Mark Heim
@Mark Heim
10/28/11 10:47:09PM
101 posts

Pectin


Posted in: Tech Help, Tips, Tricks, & Techniques

Pectin is a unique gelling agent and is perfect for fruit since it uses acid to set, where most other gelling agentsused (gelatin, starch, agar,...) do not tolerate acidity well, and it has a very clean flavor profile. A high methoxyl (or HM) pectin is common for jellies, and is available in a range of DE (degree of esterification). The set is affected by solids level, but once you add the acid source, your time to deposit is limited before it begins to pre-gel. Acidifying to a pH of 3.1 will bring on a very rapid set, and a pH of 3.5 will be longer to set. When purchasing pectin ask if it has already been buffered. This helps slow the set. If not you can add your own, usually the buffer salt of the acid you use. So for citric acid, you add sodium citrate.

Many feel a citrus pectin is cleaner than apple. The level of pectin you use will vary depending on the type and level of fruit you use, as some already contain protopectins.

Mark Heim
@Mark Heim
10/28/11 10:33:23PM
101 posts

Making bark with a tempering machine


Posted in: Tech Help, Tips, Tricks, & Techniques

Take the bloomed bark, warm it back up to melt out the chocolate, sieve it to get out the inclusions, and use the chocolate you've collected. Just watch for any needed changes in temper if you get enough oils from nuts or other sources.
Mark Heim
@Mark Heim
10/10/11 08:00:08PM
101 posts

Dipping cold centers


Posted in: Tech Help, Tips, Tricks, & Techniques

I've used Clay's snobinettes technique for years, but wrap the plastic around soft foam rubber fingers, I cut them to size and shape. They collapse easily making it easy to remove. Also, if you want high gloss on the surface, dip the plastic wrapped cork or foam as described, then loosely wrap again with more plastic.

Mark Heim
@Mark Heim
10/07/11 09:39:55AM
101 posts

painting solid chocolate...


Posted in: Tech Help, Tips, Tricks, & Techniques

Yes, you can airbrush the colored cocoa butter on the demoulded pieces. Using a brush can be done too but you can't apply it toothick, and is really best for fine detailing as you get brush strokes. Just be sure of your temper. You can also control where you airbrush by spraying through a template you can cut out of paper.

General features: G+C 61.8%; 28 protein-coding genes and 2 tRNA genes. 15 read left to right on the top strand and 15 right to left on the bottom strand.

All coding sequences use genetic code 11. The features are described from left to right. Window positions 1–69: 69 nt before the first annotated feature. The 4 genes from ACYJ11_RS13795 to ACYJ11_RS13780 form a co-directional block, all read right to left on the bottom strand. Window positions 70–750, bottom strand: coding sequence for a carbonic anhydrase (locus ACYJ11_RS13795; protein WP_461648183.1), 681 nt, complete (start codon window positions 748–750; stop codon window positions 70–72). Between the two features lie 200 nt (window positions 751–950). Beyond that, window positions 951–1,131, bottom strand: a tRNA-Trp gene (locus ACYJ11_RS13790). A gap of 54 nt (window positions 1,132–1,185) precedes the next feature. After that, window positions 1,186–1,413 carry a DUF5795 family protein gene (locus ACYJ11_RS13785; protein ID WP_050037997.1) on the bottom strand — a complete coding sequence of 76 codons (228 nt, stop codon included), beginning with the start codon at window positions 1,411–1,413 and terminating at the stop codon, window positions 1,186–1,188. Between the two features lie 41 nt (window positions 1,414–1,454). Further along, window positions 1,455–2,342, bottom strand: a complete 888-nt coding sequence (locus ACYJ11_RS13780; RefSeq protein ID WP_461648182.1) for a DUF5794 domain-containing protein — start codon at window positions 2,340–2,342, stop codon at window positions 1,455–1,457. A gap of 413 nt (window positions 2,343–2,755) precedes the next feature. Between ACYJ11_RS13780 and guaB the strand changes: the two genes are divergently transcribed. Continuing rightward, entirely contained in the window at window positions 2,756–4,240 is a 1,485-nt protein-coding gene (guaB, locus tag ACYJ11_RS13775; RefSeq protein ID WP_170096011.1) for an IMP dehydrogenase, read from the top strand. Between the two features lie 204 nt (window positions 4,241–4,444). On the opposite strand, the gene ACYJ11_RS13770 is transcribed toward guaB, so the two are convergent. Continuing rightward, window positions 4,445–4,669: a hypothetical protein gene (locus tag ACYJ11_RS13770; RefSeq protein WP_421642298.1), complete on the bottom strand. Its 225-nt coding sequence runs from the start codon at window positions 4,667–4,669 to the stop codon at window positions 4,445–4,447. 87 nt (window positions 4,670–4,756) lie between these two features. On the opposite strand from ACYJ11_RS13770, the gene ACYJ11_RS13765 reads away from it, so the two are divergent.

Mark Heim
@Mark Heim
09/28/11 09:42:37PM
101 posts

Dipped ginger-infused truffles cracking or streaking


Posted in: Tech Help, Tips, Tricks, & Techniques

Watch the time you roll the truffles in hand with chocolate. Temperature of your hands at the surface are 92F+ and you can untemper the chocolate. When you then dip again, it can soften and blend with the untempered first coat. Also watch the temperature of the centers, if too cold you can get streaks as you no longer control crystallization.Try rolling on parchment paper in chocolate. The paper on wood or styrofoam sheet keeps it from cooling too quickly.
Mark Heim
@Mark Heim
09/28/11 09:30:05PM
101 posts

Keeping chocolate in temper


Posted in: Tech Help, Tips, Tricks, & Techniques

A technique that works well for me is as you use up the chocolate, replace it with untempered paste. I add chocolate at 40C (104F). I will add it until the chocolate is back up to tempering temperature. But if you're not using up enough chocolate when dipping, you may not be able to add enough to bring the temp up enough. Since thickening is often overtempering, where your percentage of crystal is too high, adding untempered chocolate helps bring the percentage back to where it should be. After getting used to how it works it's a big help.

Mark Heim
@Mark Heim
09/24/11 01:10:29PM
101 posts

Fondant creamer


Posted in: Tech Help, Tips, Tricks, & Techniques

To get your smallest crystal (smoothest texture) allow your syrup to cool evenly with no agitation. I spread on a marble slab inside framing bars to about a quarter inch thick with a thermometer in the layer. You can get some crystals forming early on the surface but a light water misting gets them back into solution. Once to target temperature you can beat it on the slab with scrapers, or in a hobart bowl, but watch how much is in the bowl, it gets very thick. Once it crystallizes I put it into a plastic bag and knead it to break the crystal bridging, seal out air, and let it mature. If you can keep the slab warm while beating it only takes 2-3 minutes, and if you add some other fondant as seed even less time.
Mark Heim
@Mark Heim
09/04/11 04:20:30PM
101 posts

Using Coating


Posted in: Tech Help, Tips, Tricks, & Techniques

The melt down and flavor release properties of cocoa butter are unique. Changing to other fats in compound coatingschange the melting profile, and how it will taste. There are tempering coatings that are an improvement, cost more than those not needing temper, but cheaper than cocoa butter.
Mark Heim
@Mark Heim
09/02/11 11:46:14PM
101 posts

Dipping Chocolates


Posted in: Tech Help, Tips, Tricks, & Techniques

Look for a lower % cocoa butter chocolate, ask for it from your supplier, or if looking for higher quality, a similar % cocoa butter in whatyou're using now but withoutthe emulsifier such as lecithin. Look at the viscosity given for your paste andrequest a higher one.